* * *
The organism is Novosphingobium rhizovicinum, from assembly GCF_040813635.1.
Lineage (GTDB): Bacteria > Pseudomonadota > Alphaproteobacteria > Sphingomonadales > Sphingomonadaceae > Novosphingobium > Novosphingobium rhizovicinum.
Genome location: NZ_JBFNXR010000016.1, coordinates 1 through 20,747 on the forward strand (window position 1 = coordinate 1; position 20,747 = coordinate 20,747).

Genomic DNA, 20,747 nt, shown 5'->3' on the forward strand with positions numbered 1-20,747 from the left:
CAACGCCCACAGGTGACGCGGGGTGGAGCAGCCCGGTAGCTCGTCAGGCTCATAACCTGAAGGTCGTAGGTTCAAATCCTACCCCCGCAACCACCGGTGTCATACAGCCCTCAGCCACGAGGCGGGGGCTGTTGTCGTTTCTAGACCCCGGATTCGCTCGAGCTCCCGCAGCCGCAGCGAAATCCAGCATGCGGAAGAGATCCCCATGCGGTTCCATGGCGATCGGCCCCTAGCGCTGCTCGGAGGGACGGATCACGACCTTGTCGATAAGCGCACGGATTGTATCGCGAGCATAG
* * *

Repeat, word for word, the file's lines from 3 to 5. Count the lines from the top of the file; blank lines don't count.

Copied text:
Genome location: NZ_JBFNXR010000016.1, coordinates 1 through 20,747 on the forward strand (window position 1 = coordinate 1; position 20,747 = coordinate 20,747).

Genomic DNA, 20,747 nt, shown 5'->3' on the forward strand with positions numbered 1-20,747 from the left:
CAACGCCCACAGGTGACGCGGGGTGGAGCAGCCCGGTAGCTCGTCAGGCTCATAACCTGAAGGTCGTAGGTTCAAATCCTACCCCCGCAACCACCGGTGTCATACAGCCCTCAGCCACGAGGCGGGGGCTGTTGTCGTTTCTAGACCCCGGATTCGCTCGAGCTCCCGCAGCCGCAGCGAAATCCAGCATGCGGAAGAGATCCCCATGCGGTTCCATGGCGATCGGCCCCTAGCGCTGCTCGGAGGGACGGATCACGACCTTGTCGATAAGCGCACGGATTGTATCGCGAGCATAG